In writing, plagiarism is the ultimate crime. Except when it’s the ultimate homage.
Theft has a long and proud history in literature, from the shameless lifting of words to the wholesale plundering of ideas.
The ancient poet Virgil (he died in September of the year 19 BC, so this month is an anniversary) happily stole from those who went before him. His Aeneid follows the travels of a refugee as he seeks to make his way to Italy, and to the eventual founding of Rome.
Centuries later, the poet Dante relied on Virgil, both figuratively and literally, as his guide in The Divine Comedy (written between 1308 and 1321 and available online at Project Gutenberg), with the pair wandering through Hell and Purgatory. Heaven makes an appearance, also.
Dante and his begetters continue to shadow us. In the 2000s, Professor David Ullman specializes in Dante, and has spent his career arguing that the Italian poet was actually on Satan’s side. Perhaps Ullman finds some comfort in his contrary reading because he’s an atheist.
Ullman is a creation of the Toronto writer Andrew Pyper, and is the star of The Demonologist (2013). He’s a dreary everyman with a collapsing marriage and stalled career suddenly confronted by the death of his 11-year-old daughter. It’s also possible, however, that she’s merely kidnapped, by the non-existent Beelzebub.
The Demonologist follows Ullman’s desperate quest to outwit the Adversary (along with human assassins and other enemies) to find little Tess before the clock runs out.
The Demonologist is a Canadian best-seller, and a worthy one. It’s fast-paced and erudite, filled with quotations from Dante. Lines ripped out of someone’s else’s work, that is, cited by demons and humans alike. And by the end of the book, you’ll see that Dante’s work is, in fact, an inspiration.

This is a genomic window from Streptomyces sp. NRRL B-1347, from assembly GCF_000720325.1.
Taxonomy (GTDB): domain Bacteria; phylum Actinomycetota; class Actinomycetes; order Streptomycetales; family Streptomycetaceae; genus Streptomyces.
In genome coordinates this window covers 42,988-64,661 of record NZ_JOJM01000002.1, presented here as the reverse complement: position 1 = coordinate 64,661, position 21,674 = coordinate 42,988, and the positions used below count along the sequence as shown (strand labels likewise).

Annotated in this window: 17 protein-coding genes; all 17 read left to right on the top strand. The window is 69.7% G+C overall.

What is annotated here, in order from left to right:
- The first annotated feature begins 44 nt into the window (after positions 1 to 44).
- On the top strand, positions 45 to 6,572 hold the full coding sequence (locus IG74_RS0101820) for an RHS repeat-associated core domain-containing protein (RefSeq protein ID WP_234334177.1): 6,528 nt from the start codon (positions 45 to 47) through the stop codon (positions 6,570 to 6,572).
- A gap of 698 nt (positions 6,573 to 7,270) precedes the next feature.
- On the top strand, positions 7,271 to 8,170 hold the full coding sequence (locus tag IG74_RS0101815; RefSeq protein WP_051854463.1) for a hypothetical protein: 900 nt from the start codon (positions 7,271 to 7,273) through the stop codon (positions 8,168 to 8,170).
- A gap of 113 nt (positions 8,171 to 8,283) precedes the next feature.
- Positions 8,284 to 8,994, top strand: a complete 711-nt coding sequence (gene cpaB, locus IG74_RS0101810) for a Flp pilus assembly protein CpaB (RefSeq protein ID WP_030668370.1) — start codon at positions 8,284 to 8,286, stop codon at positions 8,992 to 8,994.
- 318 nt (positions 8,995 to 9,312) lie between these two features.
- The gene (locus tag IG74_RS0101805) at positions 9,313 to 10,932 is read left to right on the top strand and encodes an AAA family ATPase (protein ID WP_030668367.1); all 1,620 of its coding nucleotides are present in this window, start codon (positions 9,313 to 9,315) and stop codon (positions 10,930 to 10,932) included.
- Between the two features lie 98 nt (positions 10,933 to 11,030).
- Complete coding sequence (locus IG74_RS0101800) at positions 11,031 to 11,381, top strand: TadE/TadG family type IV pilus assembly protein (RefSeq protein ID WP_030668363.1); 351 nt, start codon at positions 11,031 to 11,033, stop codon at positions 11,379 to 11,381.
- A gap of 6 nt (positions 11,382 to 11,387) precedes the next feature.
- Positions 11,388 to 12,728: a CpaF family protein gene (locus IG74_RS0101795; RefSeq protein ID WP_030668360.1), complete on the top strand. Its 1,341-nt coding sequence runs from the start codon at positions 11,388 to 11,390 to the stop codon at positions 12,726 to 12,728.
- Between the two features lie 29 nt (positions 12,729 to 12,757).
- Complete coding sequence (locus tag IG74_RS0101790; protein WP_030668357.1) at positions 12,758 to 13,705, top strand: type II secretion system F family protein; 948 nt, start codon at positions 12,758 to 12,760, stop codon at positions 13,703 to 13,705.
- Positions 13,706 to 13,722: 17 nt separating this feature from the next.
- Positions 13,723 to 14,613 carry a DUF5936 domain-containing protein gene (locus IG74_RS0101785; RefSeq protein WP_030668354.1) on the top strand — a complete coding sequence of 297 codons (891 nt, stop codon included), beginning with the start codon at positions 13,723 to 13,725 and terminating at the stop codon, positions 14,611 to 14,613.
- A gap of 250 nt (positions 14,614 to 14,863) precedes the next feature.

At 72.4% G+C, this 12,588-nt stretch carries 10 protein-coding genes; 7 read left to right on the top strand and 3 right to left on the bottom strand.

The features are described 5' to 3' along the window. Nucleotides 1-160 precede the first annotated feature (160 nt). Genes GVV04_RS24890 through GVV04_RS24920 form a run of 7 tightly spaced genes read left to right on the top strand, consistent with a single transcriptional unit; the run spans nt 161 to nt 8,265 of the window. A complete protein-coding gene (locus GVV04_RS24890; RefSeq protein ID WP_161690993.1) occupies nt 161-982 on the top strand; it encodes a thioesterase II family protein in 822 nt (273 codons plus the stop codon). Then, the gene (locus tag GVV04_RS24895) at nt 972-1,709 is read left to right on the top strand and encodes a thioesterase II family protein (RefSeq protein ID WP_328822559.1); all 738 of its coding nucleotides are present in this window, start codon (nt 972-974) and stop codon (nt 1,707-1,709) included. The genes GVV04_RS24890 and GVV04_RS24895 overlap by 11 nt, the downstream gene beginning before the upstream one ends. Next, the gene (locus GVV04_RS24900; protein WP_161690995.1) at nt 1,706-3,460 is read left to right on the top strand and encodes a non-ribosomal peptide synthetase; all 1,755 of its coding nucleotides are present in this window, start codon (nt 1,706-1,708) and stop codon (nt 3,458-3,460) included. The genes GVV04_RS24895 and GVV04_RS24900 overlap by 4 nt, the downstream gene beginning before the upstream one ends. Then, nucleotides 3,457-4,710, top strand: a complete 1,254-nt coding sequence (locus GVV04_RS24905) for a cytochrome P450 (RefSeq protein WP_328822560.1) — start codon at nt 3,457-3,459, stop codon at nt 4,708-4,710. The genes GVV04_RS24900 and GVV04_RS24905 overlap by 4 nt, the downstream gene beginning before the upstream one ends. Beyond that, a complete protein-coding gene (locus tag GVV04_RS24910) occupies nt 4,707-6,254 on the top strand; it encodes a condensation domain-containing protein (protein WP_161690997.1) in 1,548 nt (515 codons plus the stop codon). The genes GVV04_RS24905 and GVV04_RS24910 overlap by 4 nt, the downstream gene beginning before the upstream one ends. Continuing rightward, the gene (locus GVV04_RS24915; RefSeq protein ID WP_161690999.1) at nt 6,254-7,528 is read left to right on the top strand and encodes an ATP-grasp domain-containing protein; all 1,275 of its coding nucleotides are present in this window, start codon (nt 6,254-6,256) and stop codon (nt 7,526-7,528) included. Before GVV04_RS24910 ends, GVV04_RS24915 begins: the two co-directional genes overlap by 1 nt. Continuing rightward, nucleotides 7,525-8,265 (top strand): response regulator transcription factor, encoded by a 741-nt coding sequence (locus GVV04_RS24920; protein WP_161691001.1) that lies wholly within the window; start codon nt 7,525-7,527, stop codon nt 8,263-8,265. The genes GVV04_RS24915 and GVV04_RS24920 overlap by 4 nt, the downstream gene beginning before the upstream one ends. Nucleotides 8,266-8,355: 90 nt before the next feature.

The Demonologist is one of the dozens of books that will be on display on Wednesday, Oct. 2, at the Lennoxville Library’s Adopt-A-Book event, at 7 p.m.
The library is a non-profit, run by an all-volunteer board, and our budget comes from two sources – a grant from the Borough of Lennoxville, and from you, through your outright donations and the money raised during fundraisers.
With that money, we offer the joy of reading, for free, to residents. There’s books, large-print books, books on CD, computers with Internet access, easy read books, graphic novels….
And then there’s the people. We have two part-time employees; in addition, our volunteers offered some 4,000 hours of time in 2012. We would not exist without that help. In the same way, we would be unable to offer books without your financial help.
Please come by at 7 p.m. on Wednesday, Oct. 2 for our Adopt-A-Book campaign. Author Davyd Gosselin will read from his book, The Boathouse Murders. And the work of artist Sonia Z. Palik will be on the walls!
If you can’t make it, the books will be on display through to Saturday, Oct. 5, during our regular hours.
Buy a book, read it first, then place it on library shelves for others to read. That book becomes a gift to yourself, and then a gift to our community.
– Eleanor Brown, Sept. 27, 2013